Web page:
Yeah, I had no idea this was based on actual previous issue for quite a while…it was a tad choppy but otherwise had enough info to move to the actual content of the book, Kitty’s night. Only after picking up some of the earlier Essential X-Men collections I found out about #96.

And while this was more or less a stand-alone issue, Claremont did refer to the damage done here for several issues after this, why leave good stuff to just one issue after all (and was this also the first issue where Kitty kisses Peter?)
Nice first page anyway.

AS: And while this was more or less a stand-alone issue, Claremont did refer to the damage done here for several issues after this, why leave good stuff to just one issue after all (and was this also the first issue where Kitty kisses Peter?)

Yeah, that led to one of the most cringe worthy moments in comics ever, when Kitty could not take even the tiniest bit of good natured banter from her fello team members

I remember this comic when it first came out. Only because I never got to read it. For whatever reason, no Marvel comics dated Feb & Mar ’81 were distributed to British newsagents, skipping from Jan ’81 to Apr ’81. Not only did I miss out, but the cover price went up by 33%, from 15p to 20p. As a 12 year old, I had a meltdown. Also, the wholesalers would never distribute double-sized issues, so I missed out on X-Men 137, 143 & 144.

I was 15 months away from finding my first comic shop, Quality Comics, with it’s direct US imports and back issues. In the basement, Dez Skinn was editing Warrior magazine. When Gary Leach dropped by to hand in Marvelman artwork, he would end up behind the tills. Shame that Dez never persuaded Alan Moore to work behind the counter.

@buttler

I was thinking the same thing. A JLA page would be pretty funny/sad compared to the great stuff we’ve seen so far

Does anyone know why Claremont/Byrne never worked together again after this (well, until JLA)? Is it simply because Byrne wanted to write all of his own stuff, or did they have some sort of falling out?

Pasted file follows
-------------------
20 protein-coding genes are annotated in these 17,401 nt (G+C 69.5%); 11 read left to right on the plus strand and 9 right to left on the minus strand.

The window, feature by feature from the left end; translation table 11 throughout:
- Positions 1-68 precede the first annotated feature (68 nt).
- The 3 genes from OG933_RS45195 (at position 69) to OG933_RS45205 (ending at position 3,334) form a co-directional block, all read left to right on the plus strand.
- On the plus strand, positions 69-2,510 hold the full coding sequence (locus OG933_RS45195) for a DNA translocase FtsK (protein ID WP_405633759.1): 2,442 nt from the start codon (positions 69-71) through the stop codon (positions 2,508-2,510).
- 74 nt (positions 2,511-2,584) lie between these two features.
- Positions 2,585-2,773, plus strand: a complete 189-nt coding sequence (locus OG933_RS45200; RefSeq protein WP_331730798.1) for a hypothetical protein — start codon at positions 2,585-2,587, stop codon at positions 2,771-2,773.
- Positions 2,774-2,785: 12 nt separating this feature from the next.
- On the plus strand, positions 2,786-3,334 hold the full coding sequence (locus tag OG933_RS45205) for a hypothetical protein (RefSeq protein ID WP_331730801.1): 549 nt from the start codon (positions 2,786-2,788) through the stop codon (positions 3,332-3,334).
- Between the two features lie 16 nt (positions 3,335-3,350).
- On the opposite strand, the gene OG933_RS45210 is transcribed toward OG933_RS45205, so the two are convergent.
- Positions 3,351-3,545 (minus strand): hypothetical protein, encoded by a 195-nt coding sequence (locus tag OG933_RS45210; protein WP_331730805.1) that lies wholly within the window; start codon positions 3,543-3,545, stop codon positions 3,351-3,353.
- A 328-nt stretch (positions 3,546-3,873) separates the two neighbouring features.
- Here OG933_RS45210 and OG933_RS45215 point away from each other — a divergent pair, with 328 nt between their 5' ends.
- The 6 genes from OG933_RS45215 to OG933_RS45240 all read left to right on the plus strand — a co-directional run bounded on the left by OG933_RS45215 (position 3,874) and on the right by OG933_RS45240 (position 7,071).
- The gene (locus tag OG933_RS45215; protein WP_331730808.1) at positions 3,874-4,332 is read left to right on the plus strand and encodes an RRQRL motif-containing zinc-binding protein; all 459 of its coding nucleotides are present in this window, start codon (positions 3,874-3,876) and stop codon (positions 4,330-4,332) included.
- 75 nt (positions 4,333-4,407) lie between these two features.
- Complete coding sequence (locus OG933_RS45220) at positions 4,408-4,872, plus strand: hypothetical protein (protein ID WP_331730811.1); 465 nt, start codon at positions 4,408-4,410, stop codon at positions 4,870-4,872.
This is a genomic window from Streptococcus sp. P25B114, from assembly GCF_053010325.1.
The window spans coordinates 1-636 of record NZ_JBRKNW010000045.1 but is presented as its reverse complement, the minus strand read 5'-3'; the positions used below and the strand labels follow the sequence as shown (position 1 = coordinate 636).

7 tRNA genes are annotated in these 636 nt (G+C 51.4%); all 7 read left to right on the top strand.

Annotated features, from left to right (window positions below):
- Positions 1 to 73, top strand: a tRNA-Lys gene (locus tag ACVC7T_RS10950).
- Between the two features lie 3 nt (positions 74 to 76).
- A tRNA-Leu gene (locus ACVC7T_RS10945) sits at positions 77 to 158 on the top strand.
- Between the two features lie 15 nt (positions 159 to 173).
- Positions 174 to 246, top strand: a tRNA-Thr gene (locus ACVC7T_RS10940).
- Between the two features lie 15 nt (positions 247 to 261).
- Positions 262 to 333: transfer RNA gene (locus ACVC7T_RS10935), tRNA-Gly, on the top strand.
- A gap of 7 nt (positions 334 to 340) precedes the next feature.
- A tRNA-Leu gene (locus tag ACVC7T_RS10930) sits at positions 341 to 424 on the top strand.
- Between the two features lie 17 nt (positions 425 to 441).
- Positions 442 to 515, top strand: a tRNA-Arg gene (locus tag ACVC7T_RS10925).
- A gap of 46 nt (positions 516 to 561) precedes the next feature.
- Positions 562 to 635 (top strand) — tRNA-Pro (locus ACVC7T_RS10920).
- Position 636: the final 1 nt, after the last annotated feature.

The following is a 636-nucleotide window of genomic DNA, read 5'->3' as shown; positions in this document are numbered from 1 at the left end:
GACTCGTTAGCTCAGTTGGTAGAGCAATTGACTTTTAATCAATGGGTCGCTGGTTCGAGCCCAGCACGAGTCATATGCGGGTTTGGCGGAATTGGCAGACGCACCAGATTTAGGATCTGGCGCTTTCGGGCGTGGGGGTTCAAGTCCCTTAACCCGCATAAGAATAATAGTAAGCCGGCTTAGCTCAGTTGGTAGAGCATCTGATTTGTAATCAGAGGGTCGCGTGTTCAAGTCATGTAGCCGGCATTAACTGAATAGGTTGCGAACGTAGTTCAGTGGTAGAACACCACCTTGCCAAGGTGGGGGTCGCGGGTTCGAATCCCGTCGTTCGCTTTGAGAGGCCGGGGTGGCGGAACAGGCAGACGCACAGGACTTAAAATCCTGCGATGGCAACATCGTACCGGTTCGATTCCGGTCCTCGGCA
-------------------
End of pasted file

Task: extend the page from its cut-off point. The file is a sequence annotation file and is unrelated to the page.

Kabe: “Yeah, that led to one of the most cringe worthy moments in comics ever, when Kitty could not take even the tiniest bit of good natured banter from her fello team members”

Yeah, she definitely overreacted but I took it to show that she was still fitting rather uncomfortably in the team and was still quite insecure even when the rest of the team was treating her as one of their own…

Also, the wholesalers would never distribute double-sized issues, so I missed out on X-Men 137, 143 & 144.

Interesting you should say this…..

My father worked for WH Smiths inntheir distribution warehouse in Isleworth. And he would bring us home overstocked comics which was how I got into reading Marvel US. A big wodge of that month’s Marvel comics all at once, somewhat random in what we got. Very rarely consecutive issues of the same thing so I got to read odd issues all over the place of a wide variety of titles.

And while everyone said the distributors never sent out double sized issues I know I got at least two (Power Man & Iron Fist 100 and Peter Parker 100) that way.

Just for completists, this is actually not Claremont/Byrne’s last work on X-men, which was in #273 for about 3 pages. That issue was by Claremont but had a grab bag of artists working on it. As swan songs go, it’s safe to say #143 was the more memorable send-off.

@Third Man: My understanding from assorted Byrne interviews is that he often got frustrated when he and Claremont would agree on a plot, he’d supply the art, then Claremont would write script that somehow took things in a different direction than what Byrne wanted. (a conversation between Cyclops and Storm in the Savage Land apparently made Byrne want to throw the comic across the room when he read the published version). Also, he’d sometimes have beefs with CC about characterization, like when CC wrote Snowbird saying something like, “Gotcha, boss” which was way off for the “godly” sort of speech that Byrne imagined when he created her.

So given all that, I’m sure he jumped at a big gig like Fantastic Four which gave him almost full creative control.

I’m curious if Claremont plotted the X-men after this Kitty issue assuming Byrne would still be around. #144 featured Man-Thing and D’Spayre, who were also in the Marvel Team-Up issue discussed a few days ago.